A signal 11 error, commonly know as a segmentation fault, means that the program accessed a memory location that was not assigned to it. A signal 11 error may be due to a bug in one of the software programs that is installed, or faulty hardware.
If you receive a fatal signal 11 error during your installation, it is probably due to a hardware error in memory on your system's bus. Like other operating systems, Red Hat Enterprise Linux places its own demands on your system's hardware. Some of this hardware may not be able to meet those demands, even if they work properly under another OS.
Ensure that you have the latest installation updates and images from Red Hat. Review the online errata to see if newer versions are available. If the latest images still fail, it may be due to a problem with your hardware. Commonly, these errors are in your memory or CPU-cache. A possible solution for this error is turning off the CPU-cache in the BIOS, if your system supports this. You could also try to swap your memory around in the motherboard slots to check if the problem is either slot or memory related.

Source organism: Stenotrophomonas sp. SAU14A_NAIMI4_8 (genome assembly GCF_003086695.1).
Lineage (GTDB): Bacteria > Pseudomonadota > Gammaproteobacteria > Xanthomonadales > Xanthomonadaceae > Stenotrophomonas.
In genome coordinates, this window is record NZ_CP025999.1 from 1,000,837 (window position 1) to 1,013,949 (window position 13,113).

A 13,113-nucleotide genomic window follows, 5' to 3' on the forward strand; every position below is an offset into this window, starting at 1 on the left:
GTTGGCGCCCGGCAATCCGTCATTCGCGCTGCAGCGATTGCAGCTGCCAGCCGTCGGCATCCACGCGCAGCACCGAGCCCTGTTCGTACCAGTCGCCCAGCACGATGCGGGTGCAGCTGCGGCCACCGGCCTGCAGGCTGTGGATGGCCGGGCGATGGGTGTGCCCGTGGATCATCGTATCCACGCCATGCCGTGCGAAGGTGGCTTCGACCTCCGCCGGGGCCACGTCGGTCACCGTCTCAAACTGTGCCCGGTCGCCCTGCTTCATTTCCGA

Another option is to perform a media check on your installation CD-ROMs. The Red Hat Enterprise Linux installation program has the ability to test the integrity of the installation media. It works with the CD, DVD, hard drive ISO, and NFS ISO installation methods. Red Hat recommends that you test all installation media before starting the installation process, and before reporting any installation-related bugs (many of the bugs reported are actually due to improperly-burned CDs). To use this test, type the following command at the
yaboot: prompt (prepend with
elilo for Itanium systems):
For more information concerning signal 11 errors, refer to: